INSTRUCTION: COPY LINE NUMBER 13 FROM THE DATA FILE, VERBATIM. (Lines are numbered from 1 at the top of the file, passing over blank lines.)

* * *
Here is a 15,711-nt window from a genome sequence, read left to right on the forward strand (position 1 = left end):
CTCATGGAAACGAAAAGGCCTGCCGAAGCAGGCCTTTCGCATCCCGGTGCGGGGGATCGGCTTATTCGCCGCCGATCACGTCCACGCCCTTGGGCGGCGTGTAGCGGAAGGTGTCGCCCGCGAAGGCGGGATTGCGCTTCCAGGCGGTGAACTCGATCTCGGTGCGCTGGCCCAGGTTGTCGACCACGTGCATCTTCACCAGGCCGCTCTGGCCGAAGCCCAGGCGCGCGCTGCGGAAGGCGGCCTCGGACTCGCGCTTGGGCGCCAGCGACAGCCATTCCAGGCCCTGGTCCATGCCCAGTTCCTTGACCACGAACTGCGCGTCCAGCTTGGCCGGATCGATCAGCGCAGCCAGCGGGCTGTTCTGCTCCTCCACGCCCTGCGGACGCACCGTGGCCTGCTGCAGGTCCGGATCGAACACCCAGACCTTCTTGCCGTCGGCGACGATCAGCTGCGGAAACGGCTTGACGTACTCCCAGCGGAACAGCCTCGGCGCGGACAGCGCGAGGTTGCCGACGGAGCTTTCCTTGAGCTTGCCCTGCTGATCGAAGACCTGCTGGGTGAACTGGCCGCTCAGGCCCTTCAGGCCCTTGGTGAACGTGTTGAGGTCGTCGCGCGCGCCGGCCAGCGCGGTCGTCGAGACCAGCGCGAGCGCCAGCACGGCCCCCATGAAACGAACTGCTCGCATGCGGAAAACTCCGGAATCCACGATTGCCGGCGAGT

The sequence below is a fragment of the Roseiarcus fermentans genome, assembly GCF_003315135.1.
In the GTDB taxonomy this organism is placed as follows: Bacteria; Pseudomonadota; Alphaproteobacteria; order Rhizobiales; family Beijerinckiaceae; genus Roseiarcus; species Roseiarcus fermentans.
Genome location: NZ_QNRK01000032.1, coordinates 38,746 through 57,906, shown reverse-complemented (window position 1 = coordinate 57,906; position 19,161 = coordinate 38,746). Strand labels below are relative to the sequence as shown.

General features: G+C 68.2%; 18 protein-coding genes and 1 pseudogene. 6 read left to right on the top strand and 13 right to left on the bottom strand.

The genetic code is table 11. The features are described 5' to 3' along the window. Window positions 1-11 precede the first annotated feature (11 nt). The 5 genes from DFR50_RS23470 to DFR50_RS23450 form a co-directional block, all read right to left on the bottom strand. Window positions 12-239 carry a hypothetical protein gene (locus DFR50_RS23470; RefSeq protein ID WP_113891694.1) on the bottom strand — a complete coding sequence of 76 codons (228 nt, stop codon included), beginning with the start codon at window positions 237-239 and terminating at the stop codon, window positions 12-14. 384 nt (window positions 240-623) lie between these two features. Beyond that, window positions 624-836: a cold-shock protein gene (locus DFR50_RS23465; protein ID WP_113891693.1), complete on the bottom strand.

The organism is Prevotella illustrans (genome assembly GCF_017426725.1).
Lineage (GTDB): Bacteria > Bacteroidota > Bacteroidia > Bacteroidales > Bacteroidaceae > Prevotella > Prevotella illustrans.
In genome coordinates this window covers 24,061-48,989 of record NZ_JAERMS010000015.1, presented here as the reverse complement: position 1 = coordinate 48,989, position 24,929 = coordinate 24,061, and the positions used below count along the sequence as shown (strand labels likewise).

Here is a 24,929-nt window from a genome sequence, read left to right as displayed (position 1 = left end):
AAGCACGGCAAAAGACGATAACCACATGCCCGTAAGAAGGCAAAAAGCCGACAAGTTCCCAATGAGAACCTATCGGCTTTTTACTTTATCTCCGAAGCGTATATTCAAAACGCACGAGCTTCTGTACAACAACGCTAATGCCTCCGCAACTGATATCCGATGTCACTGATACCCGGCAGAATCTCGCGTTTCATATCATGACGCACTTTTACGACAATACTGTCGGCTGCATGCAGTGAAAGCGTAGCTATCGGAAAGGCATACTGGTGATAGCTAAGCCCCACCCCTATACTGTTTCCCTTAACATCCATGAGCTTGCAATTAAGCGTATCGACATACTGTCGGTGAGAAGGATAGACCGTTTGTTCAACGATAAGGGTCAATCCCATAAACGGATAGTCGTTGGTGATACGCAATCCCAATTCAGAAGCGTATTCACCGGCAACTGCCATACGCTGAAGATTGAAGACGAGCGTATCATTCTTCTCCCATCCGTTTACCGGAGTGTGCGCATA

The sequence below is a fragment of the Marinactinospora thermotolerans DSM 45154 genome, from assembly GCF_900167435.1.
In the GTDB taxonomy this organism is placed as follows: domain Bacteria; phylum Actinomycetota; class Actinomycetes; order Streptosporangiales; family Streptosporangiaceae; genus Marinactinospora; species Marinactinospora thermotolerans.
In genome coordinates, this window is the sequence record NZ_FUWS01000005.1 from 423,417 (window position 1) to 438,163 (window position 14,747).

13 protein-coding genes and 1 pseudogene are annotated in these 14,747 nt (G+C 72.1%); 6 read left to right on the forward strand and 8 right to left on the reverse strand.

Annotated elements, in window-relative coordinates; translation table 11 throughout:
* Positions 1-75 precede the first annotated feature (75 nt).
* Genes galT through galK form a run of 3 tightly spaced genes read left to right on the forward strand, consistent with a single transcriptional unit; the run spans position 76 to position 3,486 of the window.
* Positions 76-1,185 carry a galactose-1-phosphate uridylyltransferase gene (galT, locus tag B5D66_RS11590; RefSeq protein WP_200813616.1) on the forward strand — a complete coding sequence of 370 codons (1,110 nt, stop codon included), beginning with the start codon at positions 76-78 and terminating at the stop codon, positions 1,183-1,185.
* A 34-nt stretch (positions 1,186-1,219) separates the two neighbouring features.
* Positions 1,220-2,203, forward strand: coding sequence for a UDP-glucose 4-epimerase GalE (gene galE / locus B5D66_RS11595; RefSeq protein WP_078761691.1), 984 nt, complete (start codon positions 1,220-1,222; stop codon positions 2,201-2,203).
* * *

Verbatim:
The sequence below is a fragment of the Marinactinospora thermotolerans DSM 45154 genome, from assembly GCF_900167435.1.